After Twilight my whole trajectory changed. It woke something up inside me that brought me back to life. I was at a pretty low point in my life. I was divorced and my mum and dad had just split up. My mum was living with me and she and I were both ready to leave the area. Once I read the saga, we decided Washington was the place for us. I never thought I’d actually end up in Forks. I visited here in 2009 for the annual celebration and completely fell in love with it. The town, the people, the scenery – it felt like the hometown I was always meant to be in.
Being a huge fan of the saga, I am very interested in Twilight tourism and keeping fans coming to Forks.
I love every part of my job! The best is getting to organize the FTF Festival for 500 of my closest friends every year!
Lissy believes, and I agree, the film transcends age as at the end of the day it is a love story and so anyone could connect with it.
For her it was also an opportunity to reconnect with the teenager within her and form bonds with new people telling UNILAD:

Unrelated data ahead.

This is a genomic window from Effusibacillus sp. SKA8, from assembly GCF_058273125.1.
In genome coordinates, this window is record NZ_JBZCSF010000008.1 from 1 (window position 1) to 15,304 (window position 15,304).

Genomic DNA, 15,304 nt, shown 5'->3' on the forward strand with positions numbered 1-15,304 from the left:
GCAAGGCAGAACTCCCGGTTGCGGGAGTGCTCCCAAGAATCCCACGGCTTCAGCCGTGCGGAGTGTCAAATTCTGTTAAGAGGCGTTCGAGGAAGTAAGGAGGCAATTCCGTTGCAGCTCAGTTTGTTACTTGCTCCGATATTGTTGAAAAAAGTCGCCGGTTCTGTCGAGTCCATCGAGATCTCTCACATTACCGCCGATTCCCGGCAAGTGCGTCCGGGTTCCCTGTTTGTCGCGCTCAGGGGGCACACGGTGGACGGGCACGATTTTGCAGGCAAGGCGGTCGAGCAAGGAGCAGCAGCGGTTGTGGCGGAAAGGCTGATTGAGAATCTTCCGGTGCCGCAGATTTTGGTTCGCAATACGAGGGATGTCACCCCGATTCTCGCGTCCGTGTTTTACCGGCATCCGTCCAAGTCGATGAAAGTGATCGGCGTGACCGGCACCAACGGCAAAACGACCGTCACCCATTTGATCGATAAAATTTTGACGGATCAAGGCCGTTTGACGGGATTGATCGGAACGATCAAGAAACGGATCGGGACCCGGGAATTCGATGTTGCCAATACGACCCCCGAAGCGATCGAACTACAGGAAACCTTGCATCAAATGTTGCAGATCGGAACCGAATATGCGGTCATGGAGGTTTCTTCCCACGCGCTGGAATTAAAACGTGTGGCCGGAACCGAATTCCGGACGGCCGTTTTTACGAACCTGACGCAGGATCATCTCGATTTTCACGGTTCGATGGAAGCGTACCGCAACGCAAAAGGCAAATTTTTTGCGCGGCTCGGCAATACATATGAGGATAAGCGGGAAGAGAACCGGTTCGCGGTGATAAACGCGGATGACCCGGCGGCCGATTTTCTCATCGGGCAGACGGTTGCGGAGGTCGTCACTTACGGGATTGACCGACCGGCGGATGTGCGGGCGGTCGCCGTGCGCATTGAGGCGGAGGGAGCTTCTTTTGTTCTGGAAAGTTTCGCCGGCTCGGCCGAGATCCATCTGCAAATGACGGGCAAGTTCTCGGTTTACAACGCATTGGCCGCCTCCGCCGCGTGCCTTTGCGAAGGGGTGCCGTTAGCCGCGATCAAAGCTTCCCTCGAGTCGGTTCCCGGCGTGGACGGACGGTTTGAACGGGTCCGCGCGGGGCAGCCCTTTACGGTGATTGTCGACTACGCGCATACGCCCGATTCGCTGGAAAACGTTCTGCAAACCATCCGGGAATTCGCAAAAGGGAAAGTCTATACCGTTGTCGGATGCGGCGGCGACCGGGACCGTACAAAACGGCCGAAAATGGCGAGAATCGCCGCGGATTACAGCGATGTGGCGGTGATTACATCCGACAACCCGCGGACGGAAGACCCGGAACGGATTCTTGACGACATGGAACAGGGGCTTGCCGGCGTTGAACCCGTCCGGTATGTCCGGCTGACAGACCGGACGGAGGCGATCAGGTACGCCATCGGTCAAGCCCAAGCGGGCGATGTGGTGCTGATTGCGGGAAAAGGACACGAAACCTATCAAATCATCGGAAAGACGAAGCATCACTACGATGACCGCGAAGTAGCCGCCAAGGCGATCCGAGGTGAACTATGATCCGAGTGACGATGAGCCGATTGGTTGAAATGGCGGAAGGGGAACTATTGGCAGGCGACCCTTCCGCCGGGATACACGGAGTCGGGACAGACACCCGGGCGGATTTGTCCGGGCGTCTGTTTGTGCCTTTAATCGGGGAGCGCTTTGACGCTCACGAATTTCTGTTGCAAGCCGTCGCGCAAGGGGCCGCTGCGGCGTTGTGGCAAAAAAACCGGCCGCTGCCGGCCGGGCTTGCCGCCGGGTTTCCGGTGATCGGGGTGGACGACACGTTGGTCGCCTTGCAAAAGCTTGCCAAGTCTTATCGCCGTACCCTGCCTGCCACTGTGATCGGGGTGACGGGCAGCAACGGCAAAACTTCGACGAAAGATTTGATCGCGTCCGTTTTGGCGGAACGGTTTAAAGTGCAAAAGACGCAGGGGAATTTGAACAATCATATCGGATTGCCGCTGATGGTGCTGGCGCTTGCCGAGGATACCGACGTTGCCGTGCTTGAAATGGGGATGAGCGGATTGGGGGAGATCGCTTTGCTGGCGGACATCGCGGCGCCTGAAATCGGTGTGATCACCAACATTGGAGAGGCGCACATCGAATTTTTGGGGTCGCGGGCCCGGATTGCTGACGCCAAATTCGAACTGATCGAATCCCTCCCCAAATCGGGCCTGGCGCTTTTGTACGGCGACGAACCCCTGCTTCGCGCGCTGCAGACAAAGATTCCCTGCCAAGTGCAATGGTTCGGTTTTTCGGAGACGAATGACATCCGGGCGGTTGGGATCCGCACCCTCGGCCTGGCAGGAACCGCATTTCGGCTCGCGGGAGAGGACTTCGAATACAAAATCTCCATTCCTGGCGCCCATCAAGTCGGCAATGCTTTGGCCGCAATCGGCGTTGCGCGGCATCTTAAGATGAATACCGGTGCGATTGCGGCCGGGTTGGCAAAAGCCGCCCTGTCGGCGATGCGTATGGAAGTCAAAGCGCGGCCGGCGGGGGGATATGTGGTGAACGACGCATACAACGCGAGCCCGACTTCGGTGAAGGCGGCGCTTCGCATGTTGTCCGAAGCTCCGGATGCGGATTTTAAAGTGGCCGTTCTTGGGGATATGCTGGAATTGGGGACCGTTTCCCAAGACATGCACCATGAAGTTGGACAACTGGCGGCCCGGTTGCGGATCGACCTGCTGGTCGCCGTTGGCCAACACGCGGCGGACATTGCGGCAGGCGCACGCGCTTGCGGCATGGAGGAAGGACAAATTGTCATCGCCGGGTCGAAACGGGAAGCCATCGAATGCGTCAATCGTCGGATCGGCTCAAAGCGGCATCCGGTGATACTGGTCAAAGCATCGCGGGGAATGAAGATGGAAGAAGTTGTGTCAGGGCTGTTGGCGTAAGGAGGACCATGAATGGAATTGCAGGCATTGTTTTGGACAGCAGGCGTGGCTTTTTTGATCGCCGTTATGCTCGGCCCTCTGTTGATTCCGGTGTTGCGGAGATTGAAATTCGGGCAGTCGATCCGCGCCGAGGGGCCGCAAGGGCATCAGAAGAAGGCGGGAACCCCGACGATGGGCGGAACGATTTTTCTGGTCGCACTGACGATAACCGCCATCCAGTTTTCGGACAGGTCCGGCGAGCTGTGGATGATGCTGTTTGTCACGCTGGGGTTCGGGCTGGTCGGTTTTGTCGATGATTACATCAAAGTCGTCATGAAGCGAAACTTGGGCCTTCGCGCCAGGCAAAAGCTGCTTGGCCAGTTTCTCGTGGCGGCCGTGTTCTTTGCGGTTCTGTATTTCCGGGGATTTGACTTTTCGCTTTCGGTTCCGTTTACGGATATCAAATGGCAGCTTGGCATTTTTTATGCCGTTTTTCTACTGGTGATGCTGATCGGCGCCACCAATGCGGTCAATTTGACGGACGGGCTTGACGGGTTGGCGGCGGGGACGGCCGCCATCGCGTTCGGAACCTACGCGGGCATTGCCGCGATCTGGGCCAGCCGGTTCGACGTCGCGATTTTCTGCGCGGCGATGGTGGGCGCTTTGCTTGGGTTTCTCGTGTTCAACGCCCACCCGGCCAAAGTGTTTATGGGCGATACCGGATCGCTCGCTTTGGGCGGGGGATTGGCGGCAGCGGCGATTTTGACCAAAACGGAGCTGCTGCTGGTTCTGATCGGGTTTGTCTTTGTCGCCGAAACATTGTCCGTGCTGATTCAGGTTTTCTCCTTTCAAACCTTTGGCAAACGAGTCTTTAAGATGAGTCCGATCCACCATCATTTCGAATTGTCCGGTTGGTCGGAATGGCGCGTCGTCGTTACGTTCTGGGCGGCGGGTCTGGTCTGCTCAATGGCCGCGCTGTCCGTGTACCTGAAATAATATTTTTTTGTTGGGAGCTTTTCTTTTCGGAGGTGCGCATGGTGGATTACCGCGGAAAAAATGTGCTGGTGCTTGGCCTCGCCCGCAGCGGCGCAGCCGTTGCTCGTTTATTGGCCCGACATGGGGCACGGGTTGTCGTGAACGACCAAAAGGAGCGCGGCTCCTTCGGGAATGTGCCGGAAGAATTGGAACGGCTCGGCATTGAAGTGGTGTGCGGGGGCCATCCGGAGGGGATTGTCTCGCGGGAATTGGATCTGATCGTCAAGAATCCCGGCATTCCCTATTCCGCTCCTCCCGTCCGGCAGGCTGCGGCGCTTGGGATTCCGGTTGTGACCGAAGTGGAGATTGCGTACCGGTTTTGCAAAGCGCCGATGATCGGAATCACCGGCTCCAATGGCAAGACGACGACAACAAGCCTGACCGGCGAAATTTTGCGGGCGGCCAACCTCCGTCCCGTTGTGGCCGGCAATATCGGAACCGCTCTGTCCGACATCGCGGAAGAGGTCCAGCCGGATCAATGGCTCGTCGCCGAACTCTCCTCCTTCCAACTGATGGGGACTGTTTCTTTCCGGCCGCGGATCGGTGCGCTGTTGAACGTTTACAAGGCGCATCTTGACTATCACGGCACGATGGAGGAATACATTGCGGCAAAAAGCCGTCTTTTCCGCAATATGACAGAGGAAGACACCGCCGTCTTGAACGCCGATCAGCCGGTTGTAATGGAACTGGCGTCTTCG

I think it was something geared towards the teenager in us and it was a bonding opportunity for friends, relatives and fans that met through the love of the series. It was a love story and made me feel like I was going through that first love again.
For me personally, I was at a crossroads in my life. I was preparing to move and start over prior to reading the series. Twilight helped me feel a fire inside, feelings that seemed dormant started to come alive again. I felt invigorated. I wanted to live inside the story. I started researching Forks online and fell in love with it from various real estate websites and searches. I imagined myself living Bella’s story. It changed everything.
For many, Forks feels like the hometown they always wanted. Like they belong here. Their heart feel full when they are in Forks. As far as the long lasting effect – I really think it’s the friendships that were made. People bonded online, at meet-ups, in line for the movies, at the bookstores, and at the annual festival of course!
Twilight didn’t just become a cultural phenomenon because it was a popcorn film made for teenage girls about vampires.
It was and always will be so much more than that changing lives, defining childhoods and helping people form friendships.
In Edward’s words, ‘I don’t have the strength to stay away’ from Twilight and nor should I or anyone for that matter.
If you have a story you want to tell, send it to [email protected]
Emily Murray is a journalist at UNILAD. She graduated from the University of Leeds with a BA in English Literature and History before studying for a Masters in Journalism at the University of Salford. Emily has previously worked for the BBC, ITV and Trinity Mirror. When Emily isn’t writing about topics including mental health and entertainment, you can find her at the cinema which is her second home.